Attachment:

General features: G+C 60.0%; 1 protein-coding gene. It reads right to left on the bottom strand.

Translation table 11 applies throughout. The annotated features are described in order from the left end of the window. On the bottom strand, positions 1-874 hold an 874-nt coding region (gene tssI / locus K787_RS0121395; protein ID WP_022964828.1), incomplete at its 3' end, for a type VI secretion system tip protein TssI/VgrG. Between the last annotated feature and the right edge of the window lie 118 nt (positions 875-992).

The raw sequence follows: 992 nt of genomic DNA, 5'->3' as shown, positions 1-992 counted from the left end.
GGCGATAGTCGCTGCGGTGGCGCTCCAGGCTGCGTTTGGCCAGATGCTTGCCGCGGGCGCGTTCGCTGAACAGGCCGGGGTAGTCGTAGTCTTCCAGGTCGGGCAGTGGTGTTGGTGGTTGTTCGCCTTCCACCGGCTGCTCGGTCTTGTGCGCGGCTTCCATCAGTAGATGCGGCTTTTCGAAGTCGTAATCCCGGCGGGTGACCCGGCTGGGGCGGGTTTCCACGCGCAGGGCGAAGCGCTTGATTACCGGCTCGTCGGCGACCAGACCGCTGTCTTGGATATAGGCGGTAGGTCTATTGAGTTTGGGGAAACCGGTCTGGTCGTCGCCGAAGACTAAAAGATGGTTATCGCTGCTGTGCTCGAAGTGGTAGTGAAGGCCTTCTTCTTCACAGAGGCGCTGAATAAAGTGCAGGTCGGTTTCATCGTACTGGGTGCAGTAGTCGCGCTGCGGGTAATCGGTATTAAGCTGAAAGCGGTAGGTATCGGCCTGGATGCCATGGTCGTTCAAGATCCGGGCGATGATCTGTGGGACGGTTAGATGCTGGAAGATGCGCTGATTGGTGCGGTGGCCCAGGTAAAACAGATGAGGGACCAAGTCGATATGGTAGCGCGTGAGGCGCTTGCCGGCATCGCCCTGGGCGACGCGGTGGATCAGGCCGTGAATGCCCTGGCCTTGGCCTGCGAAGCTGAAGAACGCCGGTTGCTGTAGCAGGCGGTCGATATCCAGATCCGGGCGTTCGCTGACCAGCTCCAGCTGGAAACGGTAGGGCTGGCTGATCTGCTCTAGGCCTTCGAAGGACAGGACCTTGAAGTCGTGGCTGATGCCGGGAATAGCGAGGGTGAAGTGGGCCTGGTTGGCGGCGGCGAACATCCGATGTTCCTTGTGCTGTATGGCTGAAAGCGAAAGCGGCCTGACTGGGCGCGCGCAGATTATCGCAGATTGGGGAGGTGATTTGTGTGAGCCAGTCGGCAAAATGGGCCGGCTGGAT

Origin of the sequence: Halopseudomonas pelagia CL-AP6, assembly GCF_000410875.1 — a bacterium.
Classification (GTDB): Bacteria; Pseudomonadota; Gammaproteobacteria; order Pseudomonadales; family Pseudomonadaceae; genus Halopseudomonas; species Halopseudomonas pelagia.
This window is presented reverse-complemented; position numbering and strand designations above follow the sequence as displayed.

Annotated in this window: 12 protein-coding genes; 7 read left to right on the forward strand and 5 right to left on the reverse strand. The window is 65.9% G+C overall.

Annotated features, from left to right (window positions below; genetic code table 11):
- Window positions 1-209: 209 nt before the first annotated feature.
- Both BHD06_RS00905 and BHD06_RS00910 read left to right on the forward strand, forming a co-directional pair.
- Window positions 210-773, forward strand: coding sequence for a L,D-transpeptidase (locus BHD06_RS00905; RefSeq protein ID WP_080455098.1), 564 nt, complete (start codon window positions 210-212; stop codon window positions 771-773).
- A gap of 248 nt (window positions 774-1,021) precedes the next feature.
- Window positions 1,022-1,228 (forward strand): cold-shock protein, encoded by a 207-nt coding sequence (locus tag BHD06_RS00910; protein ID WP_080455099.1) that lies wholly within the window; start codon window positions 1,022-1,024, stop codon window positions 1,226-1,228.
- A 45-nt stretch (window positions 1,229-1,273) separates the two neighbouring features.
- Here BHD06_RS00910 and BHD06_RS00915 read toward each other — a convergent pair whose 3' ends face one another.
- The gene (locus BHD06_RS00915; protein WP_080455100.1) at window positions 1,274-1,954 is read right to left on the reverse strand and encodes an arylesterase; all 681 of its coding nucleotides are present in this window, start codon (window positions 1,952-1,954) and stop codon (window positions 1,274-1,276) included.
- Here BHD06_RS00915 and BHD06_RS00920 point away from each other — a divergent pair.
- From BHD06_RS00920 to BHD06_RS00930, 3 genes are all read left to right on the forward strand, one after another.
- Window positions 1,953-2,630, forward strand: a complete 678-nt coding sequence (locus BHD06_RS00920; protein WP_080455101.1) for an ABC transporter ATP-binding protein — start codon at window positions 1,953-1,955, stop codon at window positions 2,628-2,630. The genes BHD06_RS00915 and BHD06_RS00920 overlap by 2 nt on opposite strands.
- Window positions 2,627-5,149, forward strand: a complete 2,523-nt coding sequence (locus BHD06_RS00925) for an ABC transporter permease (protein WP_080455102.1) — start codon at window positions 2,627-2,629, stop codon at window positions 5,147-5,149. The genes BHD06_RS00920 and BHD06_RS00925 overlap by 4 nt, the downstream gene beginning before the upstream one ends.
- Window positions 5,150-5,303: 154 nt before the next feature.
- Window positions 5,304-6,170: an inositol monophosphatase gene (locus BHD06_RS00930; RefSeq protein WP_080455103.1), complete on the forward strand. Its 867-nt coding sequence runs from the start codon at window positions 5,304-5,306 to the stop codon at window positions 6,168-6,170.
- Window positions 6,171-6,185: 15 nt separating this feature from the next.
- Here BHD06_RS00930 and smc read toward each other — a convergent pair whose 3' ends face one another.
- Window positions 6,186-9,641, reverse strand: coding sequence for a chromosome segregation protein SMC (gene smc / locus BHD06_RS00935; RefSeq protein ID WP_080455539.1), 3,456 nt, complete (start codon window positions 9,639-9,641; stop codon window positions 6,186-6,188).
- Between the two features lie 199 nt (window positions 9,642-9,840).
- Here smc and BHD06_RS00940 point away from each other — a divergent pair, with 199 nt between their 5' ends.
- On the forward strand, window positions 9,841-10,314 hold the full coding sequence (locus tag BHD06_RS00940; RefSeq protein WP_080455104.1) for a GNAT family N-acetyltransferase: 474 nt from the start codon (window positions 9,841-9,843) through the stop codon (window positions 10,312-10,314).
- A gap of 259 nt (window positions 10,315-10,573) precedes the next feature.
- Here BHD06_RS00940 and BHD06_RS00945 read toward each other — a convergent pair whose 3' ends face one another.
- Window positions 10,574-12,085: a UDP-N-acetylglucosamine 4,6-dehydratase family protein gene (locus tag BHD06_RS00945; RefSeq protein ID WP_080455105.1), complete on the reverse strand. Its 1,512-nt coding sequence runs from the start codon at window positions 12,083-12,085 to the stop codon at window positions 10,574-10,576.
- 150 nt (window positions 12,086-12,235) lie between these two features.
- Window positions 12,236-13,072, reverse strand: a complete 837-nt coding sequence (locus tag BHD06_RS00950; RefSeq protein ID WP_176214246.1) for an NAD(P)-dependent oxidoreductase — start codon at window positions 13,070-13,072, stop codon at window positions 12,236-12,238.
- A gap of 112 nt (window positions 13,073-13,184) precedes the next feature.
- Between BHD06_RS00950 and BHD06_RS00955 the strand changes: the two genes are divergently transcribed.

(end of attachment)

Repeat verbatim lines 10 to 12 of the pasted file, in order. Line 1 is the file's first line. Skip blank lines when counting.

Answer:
- Window positions 1-209: 209 nt before the first annotated feature.
- Both BHD06_RS00905 and BHD06_RS00910 read left to right on the forward strand, forming a co-directional pair.
- Window positions 210-773, forward strand: coding sequence for a L,D-transpeptidase (locus BHD06_RS00905; RefSeq protein ID WP_080455098.1), 564 nt, complete (start codon window positions 210-212; stop codon window positions 771-773).